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Development of a PCR-Based Method for Detection of Delphinium Species in Poisoned Cattle

Daniel Cook, James A. Pfister, John R. Constantino, Jessie M. Roper, Dale R. Gardner, Kevin D. Welch, Zachary J. Hammond, Benedict T. Green
Journal of agricultural and food chemistry 2015 v.63 no.4 pp. 1220-1225
DNA primers, toxicity, Delphinium occidentale, analytical chemistry, cattle, death, detection, diagnostic techniques, digestion, ingestion, microscopy, poisonous plants, polymerase chain reaction, rumen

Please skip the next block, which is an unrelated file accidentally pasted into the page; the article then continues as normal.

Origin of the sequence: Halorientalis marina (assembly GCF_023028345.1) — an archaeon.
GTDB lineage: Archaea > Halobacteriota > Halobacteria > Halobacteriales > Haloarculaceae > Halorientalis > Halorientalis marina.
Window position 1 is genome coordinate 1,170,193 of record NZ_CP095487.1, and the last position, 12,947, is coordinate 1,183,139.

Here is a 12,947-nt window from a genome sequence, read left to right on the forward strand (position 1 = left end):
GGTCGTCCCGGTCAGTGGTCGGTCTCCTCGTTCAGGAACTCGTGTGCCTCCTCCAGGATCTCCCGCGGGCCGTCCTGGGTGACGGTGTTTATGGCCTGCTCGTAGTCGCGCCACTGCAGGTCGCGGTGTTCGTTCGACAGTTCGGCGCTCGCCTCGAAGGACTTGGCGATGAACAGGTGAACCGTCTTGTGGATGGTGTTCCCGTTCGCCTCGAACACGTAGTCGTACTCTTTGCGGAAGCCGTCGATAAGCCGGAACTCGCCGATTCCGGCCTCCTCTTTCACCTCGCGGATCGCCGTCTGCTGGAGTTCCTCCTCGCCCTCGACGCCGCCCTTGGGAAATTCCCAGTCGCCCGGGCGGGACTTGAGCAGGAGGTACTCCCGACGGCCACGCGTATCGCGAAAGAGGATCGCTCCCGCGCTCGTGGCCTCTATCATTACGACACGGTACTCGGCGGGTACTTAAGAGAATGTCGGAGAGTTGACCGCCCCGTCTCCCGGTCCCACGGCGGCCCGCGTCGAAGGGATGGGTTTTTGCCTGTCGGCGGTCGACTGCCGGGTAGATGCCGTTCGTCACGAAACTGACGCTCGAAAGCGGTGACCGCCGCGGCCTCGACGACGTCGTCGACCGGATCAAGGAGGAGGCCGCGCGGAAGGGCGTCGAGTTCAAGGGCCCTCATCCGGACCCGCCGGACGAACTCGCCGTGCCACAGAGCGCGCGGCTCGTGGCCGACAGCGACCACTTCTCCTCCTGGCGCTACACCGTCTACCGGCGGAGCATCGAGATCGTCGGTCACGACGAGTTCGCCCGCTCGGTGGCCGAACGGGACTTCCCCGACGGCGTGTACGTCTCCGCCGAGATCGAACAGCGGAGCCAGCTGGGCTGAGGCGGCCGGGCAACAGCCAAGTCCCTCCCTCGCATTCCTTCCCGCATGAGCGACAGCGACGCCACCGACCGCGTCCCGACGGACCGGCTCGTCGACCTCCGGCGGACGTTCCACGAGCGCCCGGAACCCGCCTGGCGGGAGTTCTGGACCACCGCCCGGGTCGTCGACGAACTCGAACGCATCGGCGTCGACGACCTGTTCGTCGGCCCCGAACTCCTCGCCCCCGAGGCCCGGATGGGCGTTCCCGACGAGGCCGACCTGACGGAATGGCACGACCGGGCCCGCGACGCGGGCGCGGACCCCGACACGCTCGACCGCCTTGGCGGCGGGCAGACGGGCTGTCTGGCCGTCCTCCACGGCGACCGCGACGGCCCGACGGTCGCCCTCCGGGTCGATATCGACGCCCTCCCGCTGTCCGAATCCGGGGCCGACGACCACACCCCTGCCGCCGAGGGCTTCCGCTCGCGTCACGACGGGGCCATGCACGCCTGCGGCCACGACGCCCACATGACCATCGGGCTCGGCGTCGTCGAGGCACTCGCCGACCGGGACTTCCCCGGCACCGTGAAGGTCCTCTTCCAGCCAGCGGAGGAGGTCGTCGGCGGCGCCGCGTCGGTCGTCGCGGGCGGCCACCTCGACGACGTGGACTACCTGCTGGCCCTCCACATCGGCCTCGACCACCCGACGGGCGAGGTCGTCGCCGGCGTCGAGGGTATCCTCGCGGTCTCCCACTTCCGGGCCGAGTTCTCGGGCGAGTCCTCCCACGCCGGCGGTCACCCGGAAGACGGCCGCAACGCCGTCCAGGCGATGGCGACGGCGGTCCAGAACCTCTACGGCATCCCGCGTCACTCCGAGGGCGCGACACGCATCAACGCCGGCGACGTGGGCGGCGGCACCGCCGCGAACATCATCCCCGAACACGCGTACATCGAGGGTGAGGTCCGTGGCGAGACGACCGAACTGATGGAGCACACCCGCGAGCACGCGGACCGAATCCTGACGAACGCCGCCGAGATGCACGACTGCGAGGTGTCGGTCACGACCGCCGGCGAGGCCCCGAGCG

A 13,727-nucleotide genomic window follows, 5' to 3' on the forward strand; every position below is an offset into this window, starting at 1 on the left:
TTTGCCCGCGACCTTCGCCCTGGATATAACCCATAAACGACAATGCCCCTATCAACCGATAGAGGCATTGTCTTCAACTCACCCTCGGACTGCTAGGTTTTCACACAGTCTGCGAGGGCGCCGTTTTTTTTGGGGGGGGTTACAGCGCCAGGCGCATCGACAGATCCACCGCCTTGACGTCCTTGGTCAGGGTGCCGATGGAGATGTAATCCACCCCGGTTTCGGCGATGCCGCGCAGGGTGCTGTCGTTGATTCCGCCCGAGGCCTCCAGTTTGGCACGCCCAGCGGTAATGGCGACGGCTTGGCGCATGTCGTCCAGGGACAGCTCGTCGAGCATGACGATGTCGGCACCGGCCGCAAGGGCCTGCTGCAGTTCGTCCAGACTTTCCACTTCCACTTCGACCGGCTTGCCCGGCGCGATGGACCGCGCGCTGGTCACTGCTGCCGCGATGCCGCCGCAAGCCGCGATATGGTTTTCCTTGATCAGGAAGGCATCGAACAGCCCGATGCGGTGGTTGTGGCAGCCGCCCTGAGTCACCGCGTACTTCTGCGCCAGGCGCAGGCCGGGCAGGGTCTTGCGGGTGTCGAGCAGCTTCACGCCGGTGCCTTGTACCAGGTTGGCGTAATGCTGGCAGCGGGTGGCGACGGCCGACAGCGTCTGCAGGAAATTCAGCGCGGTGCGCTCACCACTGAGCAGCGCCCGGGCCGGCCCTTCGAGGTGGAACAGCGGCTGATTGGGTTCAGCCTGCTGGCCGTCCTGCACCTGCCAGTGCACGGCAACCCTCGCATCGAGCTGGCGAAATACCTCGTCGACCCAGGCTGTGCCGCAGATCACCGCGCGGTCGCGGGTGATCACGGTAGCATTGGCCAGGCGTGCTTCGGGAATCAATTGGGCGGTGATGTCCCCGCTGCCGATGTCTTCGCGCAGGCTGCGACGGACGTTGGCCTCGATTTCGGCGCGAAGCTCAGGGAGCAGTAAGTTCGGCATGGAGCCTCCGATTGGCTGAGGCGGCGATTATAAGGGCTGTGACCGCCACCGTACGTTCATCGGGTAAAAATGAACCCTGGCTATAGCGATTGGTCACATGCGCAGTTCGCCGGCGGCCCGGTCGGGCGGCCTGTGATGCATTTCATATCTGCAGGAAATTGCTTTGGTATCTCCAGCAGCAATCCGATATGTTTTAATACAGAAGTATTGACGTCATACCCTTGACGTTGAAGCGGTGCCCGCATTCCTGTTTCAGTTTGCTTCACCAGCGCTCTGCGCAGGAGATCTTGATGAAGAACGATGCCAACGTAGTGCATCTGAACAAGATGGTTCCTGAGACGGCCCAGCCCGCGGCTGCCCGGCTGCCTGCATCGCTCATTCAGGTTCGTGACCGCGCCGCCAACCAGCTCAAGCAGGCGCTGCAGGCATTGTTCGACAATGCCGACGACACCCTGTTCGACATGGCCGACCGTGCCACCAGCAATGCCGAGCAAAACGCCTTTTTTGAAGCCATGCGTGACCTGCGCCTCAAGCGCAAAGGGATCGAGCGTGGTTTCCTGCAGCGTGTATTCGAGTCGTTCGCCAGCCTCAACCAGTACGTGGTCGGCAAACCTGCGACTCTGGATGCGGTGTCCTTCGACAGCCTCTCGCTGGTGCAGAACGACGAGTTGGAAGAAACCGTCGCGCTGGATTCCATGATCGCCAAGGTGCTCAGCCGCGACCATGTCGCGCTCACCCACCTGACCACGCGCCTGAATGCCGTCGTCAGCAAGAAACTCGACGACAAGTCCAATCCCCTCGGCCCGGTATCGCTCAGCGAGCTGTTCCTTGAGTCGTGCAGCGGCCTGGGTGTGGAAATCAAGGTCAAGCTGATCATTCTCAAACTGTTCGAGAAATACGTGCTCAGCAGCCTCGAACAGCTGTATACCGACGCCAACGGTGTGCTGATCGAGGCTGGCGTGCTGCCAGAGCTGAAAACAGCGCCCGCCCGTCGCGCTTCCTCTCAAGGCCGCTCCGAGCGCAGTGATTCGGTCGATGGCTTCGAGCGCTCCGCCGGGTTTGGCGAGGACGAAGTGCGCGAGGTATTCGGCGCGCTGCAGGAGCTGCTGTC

Toxic plants such as Delphinium spp. (i.e., larkspur) are a significant cause of livestock losses worldwide. Correctly determining the causative agent responsible for the death of an animal, whether by disease, poisonous plant, or other means, is critical in developing strategies to prevent future losses. The objective of this study was to develop an alternative diagnostic tool to microscopy and analytical chemistry to determine whether a particular poisonous plant was ingested. Polymerase chain reaction (PCR) is a tool that may allow detection of the genetic material from a specific plant within a complex matrix such as rumen contents. A pair of oligonucleotide primers specific to Delphinium spp. (i.e., larkspur) was developed; using these primers, a PCR product was detected in samples from an in vivo, in vitro, and in vivo/in vitro coupled digestion of Delphinium occidentale. Lastly, larkspur was detected in a matrix of ruminal material where the amount of larkspur was far less than what one would expect to find in the rumen contents of a poisoned animal. The PCR-based technique holds promise to diagnose larkspur and perhaps other toxic plant caused losses.